Overexpression of steroid receptor coactivators alleviates hyperglycemia-induced endothelial cell injury in rats through activating the PI3K/Akt pathway

Abstract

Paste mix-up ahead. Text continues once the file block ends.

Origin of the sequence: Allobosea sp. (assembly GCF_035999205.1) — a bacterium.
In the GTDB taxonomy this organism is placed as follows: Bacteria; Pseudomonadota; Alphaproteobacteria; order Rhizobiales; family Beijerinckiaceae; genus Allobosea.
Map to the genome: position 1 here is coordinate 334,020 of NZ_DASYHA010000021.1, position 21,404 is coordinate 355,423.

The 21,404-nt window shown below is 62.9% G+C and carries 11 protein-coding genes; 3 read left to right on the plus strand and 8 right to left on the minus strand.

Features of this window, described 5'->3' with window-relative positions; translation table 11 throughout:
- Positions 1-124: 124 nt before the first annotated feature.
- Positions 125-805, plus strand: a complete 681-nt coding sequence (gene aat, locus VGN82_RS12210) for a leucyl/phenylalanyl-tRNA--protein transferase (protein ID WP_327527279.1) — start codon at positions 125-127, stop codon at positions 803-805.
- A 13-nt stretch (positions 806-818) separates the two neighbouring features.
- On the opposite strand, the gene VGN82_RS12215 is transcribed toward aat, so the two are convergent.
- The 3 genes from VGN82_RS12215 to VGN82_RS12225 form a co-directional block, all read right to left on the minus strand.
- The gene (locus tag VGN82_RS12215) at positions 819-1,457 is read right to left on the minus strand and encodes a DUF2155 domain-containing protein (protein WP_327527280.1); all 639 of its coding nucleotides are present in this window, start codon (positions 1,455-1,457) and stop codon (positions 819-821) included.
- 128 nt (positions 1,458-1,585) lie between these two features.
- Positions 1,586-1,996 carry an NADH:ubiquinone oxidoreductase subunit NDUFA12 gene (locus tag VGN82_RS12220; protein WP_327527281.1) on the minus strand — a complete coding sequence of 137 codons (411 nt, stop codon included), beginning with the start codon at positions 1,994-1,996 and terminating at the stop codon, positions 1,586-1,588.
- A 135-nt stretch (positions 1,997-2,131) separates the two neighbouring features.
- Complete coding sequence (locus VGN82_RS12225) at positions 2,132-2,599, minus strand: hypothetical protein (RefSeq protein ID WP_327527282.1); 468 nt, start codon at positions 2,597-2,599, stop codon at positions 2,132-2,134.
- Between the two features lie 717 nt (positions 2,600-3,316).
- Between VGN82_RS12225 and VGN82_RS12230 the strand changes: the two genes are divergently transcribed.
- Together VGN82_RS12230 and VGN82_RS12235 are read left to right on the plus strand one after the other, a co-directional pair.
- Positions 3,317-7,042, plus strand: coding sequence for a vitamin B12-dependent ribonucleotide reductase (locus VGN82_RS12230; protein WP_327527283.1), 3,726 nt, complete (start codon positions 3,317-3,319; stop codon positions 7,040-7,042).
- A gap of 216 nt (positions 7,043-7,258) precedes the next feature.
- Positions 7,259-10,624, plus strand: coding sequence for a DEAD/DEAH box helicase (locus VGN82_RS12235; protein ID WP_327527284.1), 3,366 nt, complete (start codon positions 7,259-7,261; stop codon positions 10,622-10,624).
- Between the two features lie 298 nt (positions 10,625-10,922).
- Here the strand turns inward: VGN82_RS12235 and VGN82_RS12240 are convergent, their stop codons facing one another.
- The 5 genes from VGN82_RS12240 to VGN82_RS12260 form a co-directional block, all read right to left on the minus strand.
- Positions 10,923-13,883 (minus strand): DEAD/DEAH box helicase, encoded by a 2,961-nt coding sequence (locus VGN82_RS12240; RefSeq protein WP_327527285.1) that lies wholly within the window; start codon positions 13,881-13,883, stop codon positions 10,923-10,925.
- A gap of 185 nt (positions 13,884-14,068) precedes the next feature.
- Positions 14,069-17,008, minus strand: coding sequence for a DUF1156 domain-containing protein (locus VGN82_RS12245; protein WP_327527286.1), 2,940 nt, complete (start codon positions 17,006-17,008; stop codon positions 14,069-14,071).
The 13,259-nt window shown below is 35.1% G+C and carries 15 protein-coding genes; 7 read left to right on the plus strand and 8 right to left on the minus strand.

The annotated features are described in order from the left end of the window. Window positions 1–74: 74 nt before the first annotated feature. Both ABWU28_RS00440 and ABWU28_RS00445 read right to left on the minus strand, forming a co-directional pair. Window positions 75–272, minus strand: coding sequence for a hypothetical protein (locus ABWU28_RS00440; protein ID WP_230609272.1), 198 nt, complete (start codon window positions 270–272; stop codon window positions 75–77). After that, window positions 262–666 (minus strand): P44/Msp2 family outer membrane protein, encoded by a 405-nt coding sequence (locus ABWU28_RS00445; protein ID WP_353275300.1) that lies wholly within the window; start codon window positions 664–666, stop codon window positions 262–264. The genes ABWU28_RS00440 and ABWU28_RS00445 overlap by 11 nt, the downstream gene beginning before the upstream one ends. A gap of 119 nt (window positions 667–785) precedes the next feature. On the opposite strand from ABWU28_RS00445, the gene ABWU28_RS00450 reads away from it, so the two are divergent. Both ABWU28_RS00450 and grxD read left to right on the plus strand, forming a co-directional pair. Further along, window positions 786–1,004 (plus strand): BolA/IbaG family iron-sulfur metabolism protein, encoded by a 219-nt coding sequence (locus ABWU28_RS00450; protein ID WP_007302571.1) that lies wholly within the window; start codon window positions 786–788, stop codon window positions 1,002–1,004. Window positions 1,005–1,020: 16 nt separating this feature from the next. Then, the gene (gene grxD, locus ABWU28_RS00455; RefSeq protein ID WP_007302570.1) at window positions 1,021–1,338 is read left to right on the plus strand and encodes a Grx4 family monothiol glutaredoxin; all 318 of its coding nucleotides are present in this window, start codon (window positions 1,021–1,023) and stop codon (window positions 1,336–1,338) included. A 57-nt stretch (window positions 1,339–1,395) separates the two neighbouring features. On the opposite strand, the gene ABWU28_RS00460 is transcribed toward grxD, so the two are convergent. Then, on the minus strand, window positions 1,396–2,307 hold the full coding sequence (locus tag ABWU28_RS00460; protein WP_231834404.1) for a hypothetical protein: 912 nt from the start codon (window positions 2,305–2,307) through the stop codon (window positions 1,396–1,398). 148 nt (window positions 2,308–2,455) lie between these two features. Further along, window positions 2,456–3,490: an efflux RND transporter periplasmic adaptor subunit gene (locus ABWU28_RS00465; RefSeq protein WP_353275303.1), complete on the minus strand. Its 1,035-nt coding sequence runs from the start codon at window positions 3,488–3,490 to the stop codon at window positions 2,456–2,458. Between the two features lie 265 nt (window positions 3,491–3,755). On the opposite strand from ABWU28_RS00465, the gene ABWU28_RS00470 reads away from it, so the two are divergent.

Hyperglycemia is a major factor in vascular endothelial injury that finally leads to a cardiovascular event. Steroid receptor coactivators (SRCs) are a group of non-DNA binding proteins that induce structural changes in steroid receptors (nuclear receptors) critical for transcriptional activation. SRCs, namely, SRC-1, SRC-2, and SRC-3, are implicated in the regulation of vascular homeostasis. In this study we investigate the role of SRCs in hyperglycemia-induced endothelial injury. Aortic endothelial cells were prepared from normal and diabetic rats, respectively. Diabetic rats were prepared by injection of streptozotocin (50 mg/kg, i.p.). The expression levels of SRC-1 and SRC-3 were significantly decreased in endothelial cells from the diabetic rats. Similar phenomenon was also observed in aortic endothelial cells from the normal rats treated with a high glucose (25 mM) for 4 h or 8 h. The expression levels of SRC-2 were little affected by hyperglycemia. Overexpression of SRC-1 and SRC-3 in high glucose-treated endothelial cells significantly increased the cell viability, suspended cell senescence, and inhibited cell apoptosis compared with the control cells. We further showed that overexpression of SRC-1 and SRC-3 markedly suppressed endothelial injury through restoring nitric oxide production, upregulating the expression of antioxidant enzymes (SOD, GPX, and CAT), and activating the PI3K/Akt pathway. The beneficial effects of SRC-1 and SRC-3 overexpression were blocked by treatment with the PI3K inhibitor LY294002 (10 mM) or with the Akt inhibitor MK-2206 (100 nM). In conclusion, hyperglycemia decreased SRC-1 and SRC-3 expression levels in rat aortic endothelial cells. SRC-1 and SRC-3 overexpression might protect against endothelial injury via inhibition of oxidative stress and activation of PI3K/Akt pathway.